Avalanche Control
Snow slides are a fact of life in the Cascade Mountains. An avalanche happens when weaker snowpack layers cannot support the layers of snow above.

WSDOT avalanche control technicians work to reduce the potential hazard using all available experience and tools. This means operating a comprehensive program to control when and how to bring down unstable snow.

Each winter, WSDOT stations specially-trained avalanche control teams at Hyak, near the I-90 Snoqualmie Pass summit and at Berne Camp, near the US 2 Stevens Pass summit. The teams work to reduce the avalanche hazard as well as the number and duration of highway closures.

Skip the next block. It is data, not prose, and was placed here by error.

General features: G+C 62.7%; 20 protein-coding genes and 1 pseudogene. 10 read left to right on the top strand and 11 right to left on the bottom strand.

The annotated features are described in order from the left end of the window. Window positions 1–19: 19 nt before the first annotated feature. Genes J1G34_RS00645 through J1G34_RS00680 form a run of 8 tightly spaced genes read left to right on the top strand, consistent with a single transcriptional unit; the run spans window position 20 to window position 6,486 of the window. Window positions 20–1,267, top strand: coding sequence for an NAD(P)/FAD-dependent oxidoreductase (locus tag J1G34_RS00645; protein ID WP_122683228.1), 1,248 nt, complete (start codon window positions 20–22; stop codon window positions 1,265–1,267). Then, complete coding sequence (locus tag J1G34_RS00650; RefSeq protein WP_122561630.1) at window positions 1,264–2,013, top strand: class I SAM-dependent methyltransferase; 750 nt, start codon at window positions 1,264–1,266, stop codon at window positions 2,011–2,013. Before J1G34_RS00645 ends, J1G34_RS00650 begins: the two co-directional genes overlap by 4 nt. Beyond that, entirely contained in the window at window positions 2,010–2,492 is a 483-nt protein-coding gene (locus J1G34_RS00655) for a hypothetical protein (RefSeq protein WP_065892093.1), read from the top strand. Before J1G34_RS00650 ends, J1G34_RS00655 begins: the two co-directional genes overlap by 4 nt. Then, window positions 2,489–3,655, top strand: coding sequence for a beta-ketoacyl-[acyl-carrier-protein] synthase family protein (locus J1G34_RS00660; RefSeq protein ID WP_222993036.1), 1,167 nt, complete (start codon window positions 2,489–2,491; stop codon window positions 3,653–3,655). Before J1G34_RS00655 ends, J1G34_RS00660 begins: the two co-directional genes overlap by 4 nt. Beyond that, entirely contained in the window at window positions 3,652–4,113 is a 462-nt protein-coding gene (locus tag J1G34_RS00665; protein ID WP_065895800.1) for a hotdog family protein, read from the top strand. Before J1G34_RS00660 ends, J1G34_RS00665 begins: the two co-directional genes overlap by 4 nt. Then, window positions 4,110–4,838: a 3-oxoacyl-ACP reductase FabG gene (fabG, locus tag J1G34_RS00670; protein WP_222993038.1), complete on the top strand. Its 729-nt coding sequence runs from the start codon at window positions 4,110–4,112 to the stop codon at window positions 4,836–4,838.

Active avalanche control is when crews intentionally trigger an avalanche. To do this, WSDOT stops traffic and triggers the avalanche. Avalanche control must be done during heavy snowfall. However, to be most effective, active control work is done just as the snow is becoming unstable; but before it slides. Whenever possible, the control work is scheduled outside of peak traffic hours.
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